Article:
Things like sweet potatoes, carrots, bananas, apples, dried beans, brown rice – these things are all more expensive than they used to be, but still cheaper than most processed food.

Read our whole shopping list of the cheapest healthy foods on a budget right here.

Use Cash for Shopping


To stick to your budget, consider using cash for your monthly or bi-weekly shopping trips.

This method ensures you don’t overspend and makes you more aware of your shopping habits.

Set aside the cash for your food budget in an envelope or dedicated wallet, and only use it for groceries.

(When you head to the grocery store, arm yourself with these 27 underrated ways to reduce your grocery bill – everything from buying store brand instead of name brand to what time of day to find the best deals!)

Check Dollar Stores, Ethnic Stores, and Bulk Stores, and even Farmers Markets Before You Get to Your “Regular” Store


These are some of the best places to realize huge savings on grocery prices.

For example, I just bought oat milk at the sore this week, and then found THE SAME OAT MILK at the dollar store for $1.50 less.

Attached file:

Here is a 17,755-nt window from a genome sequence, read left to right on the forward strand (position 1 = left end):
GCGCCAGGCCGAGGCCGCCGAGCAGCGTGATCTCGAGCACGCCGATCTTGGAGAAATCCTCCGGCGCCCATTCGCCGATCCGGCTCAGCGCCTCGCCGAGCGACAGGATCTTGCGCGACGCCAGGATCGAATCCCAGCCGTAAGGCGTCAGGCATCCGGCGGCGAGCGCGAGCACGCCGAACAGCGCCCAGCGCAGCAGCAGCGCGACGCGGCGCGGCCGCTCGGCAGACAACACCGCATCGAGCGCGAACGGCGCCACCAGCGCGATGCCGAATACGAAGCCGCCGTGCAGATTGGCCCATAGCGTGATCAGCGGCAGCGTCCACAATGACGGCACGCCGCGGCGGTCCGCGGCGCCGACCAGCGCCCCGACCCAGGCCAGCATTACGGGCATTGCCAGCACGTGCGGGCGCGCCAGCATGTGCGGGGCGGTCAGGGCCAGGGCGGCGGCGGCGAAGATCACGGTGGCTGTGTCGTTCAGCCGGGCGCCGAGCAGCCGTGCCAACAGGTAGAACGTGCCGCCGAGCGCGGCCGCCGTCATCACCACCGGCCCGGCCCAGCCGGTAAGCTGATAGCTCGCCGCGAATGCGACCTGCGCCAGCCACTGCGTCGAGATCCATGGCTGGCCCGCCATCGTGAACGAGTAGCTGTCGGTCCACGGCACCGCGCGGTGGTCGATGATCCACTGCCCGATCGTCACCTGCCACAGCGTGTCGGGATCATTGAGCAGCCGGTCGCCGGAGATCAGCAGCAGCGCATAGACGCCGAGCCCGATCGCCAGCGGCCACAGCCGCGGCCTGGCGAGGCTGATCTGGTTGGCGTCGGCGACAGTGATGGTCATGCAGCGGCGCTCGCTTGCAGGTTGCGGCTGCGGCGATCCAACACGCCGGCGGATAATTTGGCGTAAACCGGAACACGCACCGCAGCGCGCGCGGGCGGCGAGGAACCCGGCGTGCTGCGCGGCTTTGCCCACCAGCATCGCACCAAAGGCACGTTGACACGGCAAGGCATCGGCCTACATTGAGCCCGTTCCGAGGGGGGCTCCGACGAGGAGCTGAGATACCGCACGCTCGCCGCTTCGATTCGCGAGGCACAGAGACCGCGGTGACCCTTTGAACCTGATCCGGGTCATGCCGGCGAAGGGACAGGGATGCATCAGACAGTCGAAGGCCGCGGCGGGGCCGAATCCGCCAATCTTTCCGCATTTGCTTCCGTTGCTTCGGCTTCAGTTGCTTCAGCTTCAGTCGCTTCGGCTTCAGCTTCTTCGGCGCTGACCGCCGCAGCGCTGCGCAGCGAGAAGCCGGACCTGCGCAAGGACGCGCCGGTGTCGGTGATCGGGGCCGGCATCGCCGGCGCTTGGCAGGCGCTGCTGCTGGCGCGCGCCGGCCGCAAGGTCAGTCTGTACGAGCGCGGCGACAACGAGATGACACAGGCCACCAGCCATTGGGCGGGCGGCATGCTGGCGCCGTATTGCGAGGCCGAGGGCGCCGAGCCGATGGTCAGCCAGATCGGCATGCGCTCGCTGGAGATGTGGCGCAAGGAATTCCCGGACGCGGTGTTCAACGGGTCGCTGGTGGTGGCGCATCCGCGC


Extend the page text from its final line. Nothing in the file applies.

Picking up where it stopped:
Buying fresh fruit and fresh produce at the farmers market when in season can save enough extra money in your budget that you can use that “surplus” to get ahead and stock up on pantry staples and frozen meats (like ground beef) for the months when seasonal produce is less readily available and more of your budget will go towards more expensive fresh food.

Use Budget Surplus to Plan Ahead


Once you get to the point where you have a little food budget surplus, plan ahead! Stock up on pantry staples that tend to be cheaper in bulk and keep a long time – like rice, dried beans, lentils, pasta, pasta sauce etc.

Anything you use regularly and keeps well is fair game for surplus spending. If you find olive oil at a great price, stock up with your surplus, instead of waiting until you NEED it to restock.

When you menu plan again next time, you’ll be able to incorporate more meals around ingredients you already have on hand.

So, in this way, surplus leads to MORE surplus!

Don’t be Afraid to Try The Generic Brand


You might be pleasantly surprised AND save so much money you don’t even know what to do with it. (Haha. Ok, maybe not, but it’s a really easy way to stretch the family food budget.)

Don’t Let Your Kids Get Accustomed to Sugary + Prepackaged Snacks